So the style is hot, obviously. And if it sticks around it’s ok – at least by me. If done right, it’s a technique that draws the viewer beyond the screen and into the story. It builds tension naturally, rather than having to create its own. It feels casual enough to let our guard down around, just enough to be set up for the perfect scare and surprise – the ones that really last.
Handycam filming opens up a world of media to a larger crowd of creators, setting up an environment in which visions of all types can find a muse, can harness a platform. Sure it garners in some questionable titles (I’m sure you have a few that fit this category), but there are also some extremely unique movies that might not have held the same feel if they had used an over-produced technique.
One of my personal favorite movies (who am I kidding, my absolute favorite) is As Above, So Below; a very poorly received horror film about history, exploration, freaking alchemy, and recognized topics like Nicolas Flamel and the Philosopher’s Stone and how could you not like this movie??! Sorry, my inner Harry Potter nerd is showing. The point is, the movie wouldn’t have been the same without its grittiness, and the fact that a handheld camera in the catacombs is believable; how else could someone possibly navigate such confined quarters while also documenting this groundbreaking discovery of immortality! Whatever, that movie is awesome.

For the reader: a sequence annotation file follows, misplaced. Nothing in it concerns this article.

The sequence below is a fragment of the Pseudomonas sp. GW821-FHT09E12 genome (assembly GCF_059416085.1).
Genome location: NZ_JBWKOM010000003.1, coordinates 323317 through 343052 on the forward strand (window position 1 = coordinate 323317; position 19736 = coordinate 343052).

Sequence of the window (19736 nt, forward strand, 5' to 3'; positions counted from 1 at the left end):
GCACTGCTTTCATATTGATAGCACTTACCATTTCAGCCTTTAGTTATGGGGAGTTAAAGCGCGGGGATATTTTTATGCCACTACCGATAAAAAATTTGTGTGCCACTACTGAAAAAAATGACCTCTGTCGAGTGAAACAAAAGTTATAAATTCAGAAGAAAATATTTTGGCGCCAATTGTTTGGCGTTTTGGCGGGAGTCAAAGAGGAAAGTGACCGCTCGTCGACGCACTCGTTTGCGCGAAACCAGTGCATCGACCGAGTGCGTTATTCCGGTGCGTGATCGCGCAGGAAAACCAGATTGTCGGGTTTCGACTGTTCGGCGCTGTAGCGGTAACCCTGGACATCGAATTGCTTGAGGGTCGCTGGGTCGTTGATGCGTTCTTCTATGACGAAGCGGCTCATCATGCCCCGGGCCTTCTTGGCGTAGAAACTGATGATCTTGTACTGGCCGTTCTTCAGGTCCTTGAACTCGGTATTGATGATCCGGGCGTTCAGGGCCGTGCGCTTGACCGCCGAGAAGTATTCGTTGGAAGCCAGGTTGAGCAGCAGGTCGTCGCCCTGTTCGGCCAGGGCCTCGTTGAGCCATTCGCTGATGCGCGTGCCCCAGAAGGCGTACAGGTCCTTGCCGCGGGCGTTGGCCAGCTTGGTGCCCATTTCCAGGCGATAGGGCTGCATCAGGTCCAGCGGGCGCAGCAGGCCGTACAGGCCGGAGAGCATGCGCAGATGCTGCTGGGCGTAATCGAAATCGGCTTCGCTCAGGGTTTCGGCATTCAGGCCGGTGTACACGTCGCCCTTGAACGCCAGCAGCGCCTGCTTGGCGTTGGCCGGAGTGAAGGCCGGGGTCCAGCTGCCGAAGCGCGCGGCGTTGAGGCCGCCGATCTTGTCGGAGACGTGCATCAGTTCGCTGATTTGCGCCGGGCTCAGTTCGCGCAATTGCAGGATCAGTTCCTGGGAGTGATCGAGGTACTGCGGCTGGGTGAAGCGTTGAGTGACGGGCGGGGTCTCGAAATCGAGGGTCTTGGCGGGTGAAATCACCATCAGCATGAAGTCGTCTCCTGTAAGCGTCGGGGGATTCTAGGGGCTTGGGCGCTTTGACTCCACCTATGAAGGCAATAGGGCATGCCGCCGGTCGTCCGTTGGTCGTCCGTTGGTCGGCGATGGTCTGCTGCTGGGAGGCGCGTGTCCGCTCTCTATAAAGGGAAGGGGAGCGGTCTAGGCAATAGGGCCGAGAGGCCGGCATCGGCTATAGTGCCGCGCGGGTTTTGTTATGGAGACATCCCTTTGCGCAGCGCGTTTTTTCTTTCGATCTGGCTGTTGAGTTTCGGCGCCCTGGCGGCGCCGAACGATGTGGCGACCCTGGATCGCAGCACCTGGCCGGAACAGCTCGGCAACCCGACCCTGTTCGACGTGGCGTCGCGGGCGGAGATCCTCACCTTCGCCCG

“The only way out is down.”
Image from Harry Potter Wikia
Call it belongingness (it’s a word, Google it if you don’t believe me), call it some masochistic desire to be even closer to the action during a horror film; whatever you call it, there’s an obvious reason why handycam, found footage films enjoy such popularity. We’re Pavlov’s dogs now, it seems. We see found footage and automatically associate it with the films we’ve enjoyed in the past. They’re umbrella-ed in our systematic minds, categorized as familiar, as believable; as something worth watching because dangit The Blair Witch Project was so unique the rest of them must be great, too!